It’s Never the Plot

Many people try to come up with a great story. While a high-concept idea can attract attention, a great screenplay is more than a plot. You also have to execute as well.

Take two movies with similar plots and you’ll notice that it’s never about the plot but always about the characters. “Jaws” was about a sheriff trying to redeem himself in the eyes of the community by killing a shark. “Jaws 4” was about a woman trying to get revenge against a shark that only kills members of her family. The plot is nearly identical about a shark attacking people, but the story execution in “Jaws” is subtle and compelling while the story execution in “Jaws 4” is outright ludicrous, especially the ending where the shark stands on its tail out of the water so the hero can aim a sailboat at the shark and impale it with the boat.

Two other movies to compare are “Concussion” and “Spotlight.” “Concussion” is about a doctor who discovers that the NFL has been covering up the dangers of concussions to the players. “Spotlight” is about the Boston Globe uncovering a cover up by the Catholic Church on sexually abusive priests.

While both movies are about coverups, “Spotlight” is superior to “Concussion” mainly because all the major characters in “Spotlight” change as a result of their investigation. One of the main characters in “Spotlight” finally must admit to himself and everyone around him that when this story first broke years ago, he was one of the journalists who helped bury the story to avoid embarrassing and upsetting the community.

This revelation from the main character makes the story in “Spotlight” interesting because not only do we get to see the main characters discovering how the Catholic Church has been covering up abusive priests, but we also get to see how this revelation affects each main character personally.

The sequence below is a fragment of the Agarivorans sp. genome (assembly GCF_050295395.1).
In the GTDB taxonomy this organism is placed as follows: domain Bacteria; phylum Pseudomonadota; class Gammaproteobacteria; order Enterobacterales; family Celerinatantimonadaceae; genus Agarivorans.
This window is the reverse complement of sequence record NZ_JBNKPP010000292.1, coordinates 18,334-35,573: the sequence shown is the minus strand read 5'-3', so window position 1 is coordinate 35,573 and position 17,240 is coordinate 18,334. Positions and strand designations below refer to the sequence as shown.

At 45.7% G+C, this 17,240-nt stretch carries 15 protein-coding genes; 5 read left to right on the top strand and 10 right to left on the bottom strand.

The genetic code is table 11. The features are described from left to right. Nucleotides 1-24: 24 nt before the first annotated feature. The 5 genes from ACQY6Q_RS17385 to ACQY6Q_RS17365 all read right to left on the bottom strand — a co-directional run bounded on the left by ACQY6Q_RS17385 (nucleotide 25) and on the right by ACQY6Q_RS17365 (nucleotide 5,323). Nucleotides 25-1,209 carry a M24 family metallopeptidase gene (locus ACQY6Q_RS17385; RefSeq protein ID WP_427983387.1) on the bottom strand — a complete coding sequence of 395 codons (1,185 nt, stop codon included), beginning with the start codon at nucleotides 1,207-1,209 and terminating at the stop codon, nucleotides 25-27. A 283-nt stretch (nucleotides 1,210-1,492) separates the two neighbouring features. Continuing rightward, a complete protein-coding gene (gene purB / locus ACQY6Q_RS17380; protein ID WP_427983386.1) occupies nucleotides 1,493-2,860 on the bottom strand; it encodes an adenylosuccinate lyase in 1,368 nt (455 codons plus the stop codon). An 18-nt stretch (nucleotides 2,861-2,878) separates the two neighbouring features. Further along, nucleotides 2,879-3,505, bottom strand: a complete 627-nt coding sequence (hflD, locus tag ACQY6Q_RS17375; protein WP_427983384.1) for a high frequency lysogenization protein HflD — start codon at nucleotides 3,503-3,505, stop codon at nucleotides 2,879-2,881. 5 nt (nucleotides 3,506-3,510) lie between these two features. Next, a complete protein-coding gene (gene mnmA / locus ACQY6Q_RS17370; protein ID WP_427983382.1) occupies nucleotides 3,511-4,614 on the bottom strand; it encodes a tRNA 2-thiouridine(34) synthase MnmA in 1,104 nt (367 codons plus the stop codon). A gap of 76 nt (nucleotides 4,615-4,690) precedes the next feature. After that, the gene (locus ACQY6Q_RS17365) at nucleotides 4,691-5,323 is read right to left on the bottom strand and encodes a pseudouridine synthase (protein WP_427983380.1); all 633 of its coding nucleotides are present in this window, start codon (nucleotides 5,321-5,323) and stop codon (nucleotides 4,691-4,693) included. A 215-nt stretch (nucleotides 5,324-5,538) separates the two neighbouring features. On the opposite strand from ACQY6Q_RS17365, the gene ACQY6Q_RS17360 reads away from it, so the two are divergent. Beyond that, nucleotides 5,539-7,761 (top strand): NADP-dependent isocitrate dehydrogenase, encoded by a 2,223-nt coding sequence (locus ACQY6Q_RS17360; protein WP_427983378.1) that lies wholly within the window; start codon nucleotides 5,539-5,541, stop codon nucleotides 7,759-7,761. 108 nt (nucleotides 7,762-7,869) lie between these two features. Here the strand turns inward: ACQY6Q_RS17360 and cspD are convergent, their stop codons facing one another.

In comparison, “Concussion” is far weaker. There’s only one main character and he doesn’t appear to change much and neither do any of the other characters around him. The story focuses mostly on the external conflict between the hero and the NFL, but largely ignores how this external conflict changes the hero’s life. Ultimately what makes “Concussion” weaker is the lack of diving deeper into the hero’s life. Instead, “Concussion” focuses on the affect concussions have on the players and the hero’s struggle to get the NFL to believe him.

“Concussion” isn’t a bad movie, but it’s not a great one either. “Spotlight” is a great movie because it’s not just about the story but about the characters. Ultimately, every story is about the characters. Come up with a great plot to get the attention of studios, but execute your story by writing great characters that people will care about.

There’s a huge difference between “The Avengers” and “Suicide Squad.” Both are about groups of superheroes who fight together, but one shows us character changes and interaction while the other largely ignores its main characters in favor of constant flashbacks or simply ignoring the main characters altogether.

The formula for a good movie starts with focusing on great characters. The plot is important, but ultimately secondary to the characters.

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